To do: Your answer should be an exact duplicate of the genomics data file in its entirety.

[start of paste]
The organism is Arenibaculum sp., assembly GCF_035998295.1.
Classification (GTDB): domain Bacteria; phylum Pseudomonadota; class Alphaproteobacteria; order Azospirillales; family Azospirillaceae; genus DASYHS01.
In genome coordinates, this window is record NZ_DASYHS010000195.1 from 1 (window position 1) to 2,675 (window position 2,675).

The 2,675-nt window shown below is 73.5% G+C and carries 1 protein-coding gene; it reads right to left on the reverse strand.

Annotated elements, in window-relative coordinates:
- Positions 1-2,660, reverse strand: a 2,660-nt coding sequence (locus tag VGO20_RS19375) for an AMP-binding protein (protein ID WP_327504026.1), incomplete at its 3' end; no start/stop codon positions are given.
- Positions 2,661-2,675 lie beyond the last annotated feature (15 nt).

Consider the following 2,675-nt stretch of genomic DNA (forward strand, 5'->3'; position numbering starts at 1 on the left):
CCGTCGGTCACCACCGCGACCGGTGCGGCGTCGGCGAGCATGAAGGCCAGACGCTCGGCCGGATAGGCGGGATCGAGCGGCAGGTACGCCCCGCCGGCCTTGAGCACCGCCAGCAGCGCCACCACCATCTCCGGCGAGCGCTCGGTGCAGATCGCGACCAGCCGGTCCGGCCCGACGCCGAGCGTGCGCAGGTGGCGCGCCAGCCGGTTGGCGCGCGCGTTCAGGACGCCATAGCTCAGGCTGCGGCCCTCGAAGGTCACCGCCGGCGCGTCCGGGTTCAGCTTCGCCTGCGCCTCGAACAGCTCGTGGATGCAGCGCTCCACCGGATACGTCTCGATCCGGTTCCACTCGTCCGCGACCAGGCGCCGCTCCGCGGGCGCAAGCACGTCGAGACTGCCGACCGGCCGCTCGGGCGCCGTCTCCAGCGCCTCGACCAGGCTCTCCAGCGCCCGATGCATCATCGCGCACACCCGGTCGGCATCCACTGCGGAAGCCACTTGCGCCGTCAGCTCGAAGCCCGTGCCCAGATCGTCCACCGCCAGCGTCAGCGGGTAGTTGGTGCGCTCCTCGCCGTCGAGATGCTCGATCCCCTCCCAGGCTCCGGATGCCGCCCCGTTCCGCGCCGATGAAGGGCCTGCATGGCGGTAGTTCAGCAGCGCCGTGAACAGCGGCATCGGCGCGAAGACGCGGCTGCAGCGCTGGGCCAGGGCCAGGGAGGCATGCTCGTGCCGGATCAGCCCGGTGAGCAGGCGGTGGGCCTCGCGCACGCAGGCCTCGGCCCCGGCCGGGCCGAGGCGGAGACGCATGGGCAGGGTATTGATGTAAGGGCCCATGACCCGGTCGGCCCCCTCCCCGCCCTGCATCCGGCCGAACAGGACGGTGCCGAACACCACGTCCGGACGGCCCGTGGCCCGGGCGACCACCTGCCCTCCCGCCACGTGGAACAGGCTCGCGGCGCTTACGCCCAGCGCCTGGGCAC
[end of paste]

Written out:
The organism is Arenibaculum sp., assembly GCF_035998295.1.
Classification (GTDB): domain Bacteria; phylum Pseudomonadota; class Alphaproteobacteria; order Azospirillales; family Azospirillaceae; genus DASYHS01.
In genome coordinates, this window is record NZ_DASYHS010000195.1 from 1 (window position 1) to 2,675 (window position 2,675).

The 2,675-nt window shown below is 73.5% G+C and carries 1 protein-coding gene; it reads right to left on the reverse strand.

Annotated elements, in window-relative coordinates:
- Positions 1-2,660, reverse strand: a 2,660-nt coding sequence (locus tag VGO20_RS19375) for an AMP-binding protein (protein ID WP_327504026.1), incomplete at its 3' end; no start/stop codon positions are given.
- Positions 2,661-2,675 lie beyond the last annotated feature (15 nt).

Consider the following 2,675-nt stretch of genomic DNA (forward strand, 5'->3'; position numbering starts at 1 on the left):
CCGTCGGTCACCACCGCGACCGGTGCGGCGTCGGCGAGCATGAAGGCCAGACGCTCGGCCGGATAGGCGGGATCGAGCGGCAGGTACGCCCCGCCGGCCTTGAGCACCGCCAGCAGCGCCACCACCATCTCCGGCGAGCGCTCGGTGCAGATCGCGACCAGCCGGTCCGGCCCGACGCCGAGCGTGCGCAGGTGGCGCGCCAGCCGGTTGGCGCGCGCGTTCAGGACGCCATAGCTCAGGCTGCGGCCCTCGAAGGTCACCGCCGGCGCGTCCGGGTTCAGCTTCGCCTGCGCCTCGAACAGCTCGTGGATGCAGCGCTCCACCGGATACGTCTCGATCCGGTTCCACTCGTCCGCGACCAGGCGCCGCTCCGCGGGCGCAAGCACGTCGAGACTGCCGACCGGCCGCTCGGGCGCCGTCTCCAGCGCCTCGACCAGGCTCTCCAGCGCCCGATGCATCATCGCGCACACCCGGTCGGCATCCACTGCGGAAGCCACTTGCGCCGTCAGCTCGAAGCCCGTGCCCAGATCGTCCACCGCCAGCGTCAGCGGGTAGTTGGTGCGCTCCTCGCCGTCGAGATGCTCGATCCCCTCCCAGGCTCCGGATGCCGCCCCGTTCCGCGCCGATGAAGGGCCTGCATGGCGGTAGTTCAGCAGCGCCGTGAACAGCGGCATCGGCGCGAAGACGCGGCTGCAGCGCTGGGCCAGGGCCAGGGAGGCATGCTCGTGCCGGATCAGCCCGGTGAGCAGGCGGTGGGCCTCGCGCACGCAGGCCTCGGCCCCGGCCGGGCCGAGGCGGAGACGCATGGGCAGGGTATTGATGTAAGGGCCCATGACCCGGTCGGCCCCCTCCCCGCCCTGCATCCGGCCGAACAGGACGGTGCCGAACACCACGTCCGGACGGCCCGTGGCCCGGGCGACCACCTGCCCTCCCGCCACGTGGAACAGGCTCGCGGCGCTTACGCCCAGCGCCTGGGCAC